From virtual court platforms that are not accessible to blind users, to courtrooms without wheelchair accessible entrances, to lack of high-quality sign language interpretation for individuals who are deaf or hard of hearing—people with disabilities are often disempowered as they navigate legal processes where most people, regardless of disability status, already have little access to legal help.

These access concerns are compounded by the stigma that people with disabilities face as they interact with justice system actors who may question their credibility, their ability to make decisions in their legal matters, and whether they deserve redress for harms they have experienced, solely on the basis of their disability.

I saw firsthand these barriers when I served as a public defender. I often represented people who not only had various and wide-ranging disabilities, but often people who additionally suffered from significant poverty, lack of housing, and lack of food security—critical core needs that exacerbated and amplified the biases they already had to overcome in navigating the court system. Some of those clients had never even had a disability diagnosis before, and many did not have access to appropriate resources to ensure the support they needed. 

Most importantly, I did not always have the expertise or training to best understand the specific needs each of these clients faced. And neither did the court. This is why your role as educators and experts on the ADA is so critical to this work—you can and do provide justice system stakeholders with the knowledge and know-how necessary to break down stereotypes about disability and give them the tools they need to bridge physical and communication barriers.

In our work, as we think about how the Office for Access to Justice can work alongside you to improve access to justice for people with disabilities, we are prioritizing two broad principles: first, we must use people-centered justice approaches. And second, we believe that solutions require broad partnerships and new voices at the table—we have to break down silos, and intersect collaboratively across disciplines and sectors of society.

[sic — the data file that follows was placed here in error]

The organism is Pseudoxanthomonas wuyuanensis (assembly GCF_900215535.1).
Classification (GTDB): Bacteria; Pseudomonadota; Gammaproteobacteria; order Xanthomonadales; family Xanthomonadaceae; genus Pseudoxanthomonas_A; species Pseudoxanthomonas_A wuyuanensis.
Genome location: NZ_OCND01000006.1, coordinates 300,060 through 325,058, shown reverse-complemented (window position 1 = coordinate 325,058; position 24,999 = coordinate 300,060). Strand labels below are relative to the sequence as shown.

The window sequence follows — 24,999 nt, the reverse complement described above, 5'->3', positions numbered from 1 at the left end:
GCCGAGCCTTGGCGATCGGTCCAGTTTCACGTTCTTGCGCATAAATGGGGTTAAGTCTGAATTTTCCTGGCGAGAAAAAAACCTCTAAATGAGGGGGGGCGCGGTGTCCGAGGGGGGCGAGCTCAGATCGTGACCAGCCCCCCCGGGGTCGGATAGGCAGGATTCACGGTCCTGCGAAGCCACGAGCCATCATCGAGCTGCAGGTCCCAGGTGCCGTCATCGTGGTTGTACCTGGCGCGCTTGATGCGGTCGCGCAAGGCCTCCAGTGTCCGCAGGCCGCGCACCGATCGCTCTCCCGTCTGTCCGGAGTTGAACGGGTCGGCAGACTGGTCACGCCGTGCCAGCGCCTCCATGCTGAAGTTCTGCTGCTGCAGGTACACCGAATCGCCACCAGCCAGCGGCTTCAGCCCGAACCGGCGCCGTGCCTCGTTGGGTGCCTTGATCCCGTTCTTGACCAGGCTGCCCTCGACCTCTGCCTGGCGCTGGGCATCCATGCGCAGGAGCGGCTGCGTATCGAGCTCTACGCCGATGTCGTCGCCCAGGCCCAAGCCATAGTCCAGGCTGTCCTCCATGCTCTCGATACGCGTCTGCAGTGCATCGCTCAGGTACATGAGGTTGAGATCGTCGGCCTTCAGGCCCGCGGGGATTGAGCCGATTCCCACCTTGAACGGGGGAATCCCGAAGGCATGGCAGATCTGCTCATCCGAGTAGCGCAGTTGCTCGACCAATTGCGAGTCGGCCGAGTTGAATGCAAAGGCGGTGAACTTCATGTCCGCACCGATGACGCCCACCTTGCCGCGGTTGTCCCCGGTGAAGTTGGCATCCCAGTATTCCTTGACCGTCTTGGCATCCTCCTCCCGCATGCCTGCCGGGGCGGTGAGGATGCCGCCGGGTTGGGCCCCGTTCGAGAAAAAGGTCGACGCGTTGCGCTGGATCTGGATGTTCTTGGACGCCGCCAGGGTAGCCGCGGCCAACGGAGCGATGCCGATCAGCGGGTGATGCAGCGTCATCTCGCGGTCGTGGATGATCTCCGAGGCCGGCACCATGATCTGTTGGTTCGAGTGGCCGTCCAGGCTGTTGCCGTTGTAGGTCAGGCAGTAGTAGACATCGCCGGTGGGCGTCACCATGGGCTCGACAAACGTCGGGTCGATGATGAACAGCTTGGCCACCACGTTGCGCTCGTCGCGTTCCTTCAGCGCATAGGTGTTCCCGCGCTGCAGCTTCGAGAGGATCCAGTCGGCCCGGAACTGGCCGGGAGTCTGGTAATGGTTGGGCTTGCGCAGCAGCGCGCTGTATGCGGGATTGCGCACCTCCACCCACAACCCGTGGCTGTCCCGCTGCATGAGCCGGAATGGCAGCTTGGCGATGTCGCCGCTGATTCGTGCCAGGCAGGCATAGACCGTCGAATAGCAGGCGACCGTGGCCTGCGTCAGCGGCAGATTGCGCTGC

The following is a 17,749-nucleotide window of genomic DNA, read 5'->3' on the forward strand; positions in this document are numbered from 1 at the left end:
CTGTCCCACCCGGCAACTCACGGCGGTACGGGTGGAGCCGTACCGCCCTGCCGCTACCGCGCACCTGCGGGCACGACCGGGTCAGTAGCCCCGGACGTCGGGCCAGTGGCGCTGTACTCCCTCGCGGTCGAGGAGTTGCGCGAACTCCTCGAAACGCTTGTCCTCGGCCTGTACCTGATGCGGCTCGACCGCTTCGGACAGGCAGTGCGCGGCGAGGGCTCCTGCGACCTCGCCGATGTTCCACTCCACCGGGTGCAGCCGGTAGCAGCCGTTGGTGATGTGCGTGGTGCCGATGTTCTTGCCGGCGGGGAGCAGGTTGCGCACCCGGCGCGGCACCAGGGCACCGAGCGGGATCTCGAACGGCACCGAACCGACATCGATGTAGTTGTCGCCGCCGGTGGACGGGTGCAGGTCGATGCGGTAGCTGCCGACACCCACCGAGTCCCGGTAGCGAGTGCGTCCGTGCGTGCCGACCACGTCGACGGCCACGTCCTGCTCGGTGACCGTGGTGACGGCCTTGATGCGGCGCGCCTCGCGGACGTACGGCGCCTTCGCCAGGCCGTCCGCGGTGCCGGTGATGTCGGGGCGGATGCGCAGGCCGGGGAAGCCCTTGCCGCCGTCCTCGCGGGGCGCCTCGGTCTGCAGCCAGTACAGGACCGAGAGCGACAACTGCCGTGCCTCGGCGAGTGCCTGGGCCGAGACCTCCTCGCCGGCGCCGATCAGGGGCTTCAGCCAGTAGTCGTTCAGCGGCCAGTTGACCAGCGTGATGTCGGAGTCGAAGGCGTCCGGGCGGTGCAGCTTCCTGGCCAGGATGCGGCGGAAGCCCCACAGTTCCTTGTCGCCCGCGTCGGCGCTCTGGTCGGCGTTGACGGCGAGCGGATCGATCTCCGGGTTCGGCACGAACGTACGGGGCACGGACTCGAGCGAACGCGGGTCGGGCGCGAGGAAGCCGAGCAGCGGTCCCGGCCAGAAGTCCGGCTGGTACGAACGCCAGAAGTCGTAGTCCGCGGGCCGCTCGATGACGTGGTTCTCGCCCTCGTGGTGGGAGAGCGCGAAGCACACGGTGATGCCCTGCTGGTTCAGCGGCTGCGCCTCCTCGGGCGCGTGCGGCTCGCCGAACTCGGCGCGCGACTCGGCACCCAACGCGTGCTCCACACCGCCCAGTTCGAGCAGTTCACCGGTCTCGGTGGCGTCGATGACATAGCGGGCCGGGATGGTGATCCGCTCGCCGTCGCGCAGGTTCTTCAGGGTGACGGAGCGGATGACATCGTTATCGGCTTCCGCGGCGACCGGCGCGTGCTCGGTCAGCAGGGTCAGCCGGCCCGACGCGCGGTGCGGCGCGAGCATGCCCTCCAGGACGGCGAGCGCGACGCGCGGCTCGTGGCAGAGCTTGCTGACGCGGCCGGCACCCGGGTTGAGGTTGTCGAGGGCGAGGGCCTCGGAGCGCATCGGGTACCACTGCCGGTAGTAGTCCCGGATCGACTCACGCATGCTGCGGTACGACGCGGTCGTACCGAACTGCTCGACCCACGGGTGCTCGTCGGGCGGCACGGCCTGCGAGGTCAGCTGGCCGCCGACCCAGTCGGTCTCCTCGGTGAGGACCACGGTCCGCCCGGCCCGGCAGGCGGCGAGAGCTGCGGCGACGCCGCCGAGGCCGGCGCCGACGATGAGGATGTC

First, what is people-centered justice?  

For any initiative or program, we must start by centering the voices of the people we serve—those impacted by our civil and criminal legal systems, those who’ve survived victimization of crime, and those who’ve been arrested or incarcerated, and their families and communities. And this includes regularly centering the experiences of individuals with disabilities. 

I often think of the well-known slogan of the disability rights movement, “nothing about us, without us”—as getting to the core of what it is to achieve people-centered justice.

When we trust the experiences of communities, solicit their ideas and carefully tailor responsive strategies, we can form honest and empowering partnerships and invest together in lasting solutions.   

I’ve seen this firsthand in the work of my office. One example is our offices’ work to host reentry simulations. 

During a simulation, participants experience similar elements and challenges to those experienced by individuals in the first months after being released from incarceration. Our goal is to demonstrate the impact of a criminal conviction and incarceration, and the difficult barriers that continue long past time in custody. Each participant is given an identity and must move through “stations,” which represent the many places a formerly incarcerated person must navigate when they are released, such as employment, vocational rehabilitation, and mental health services.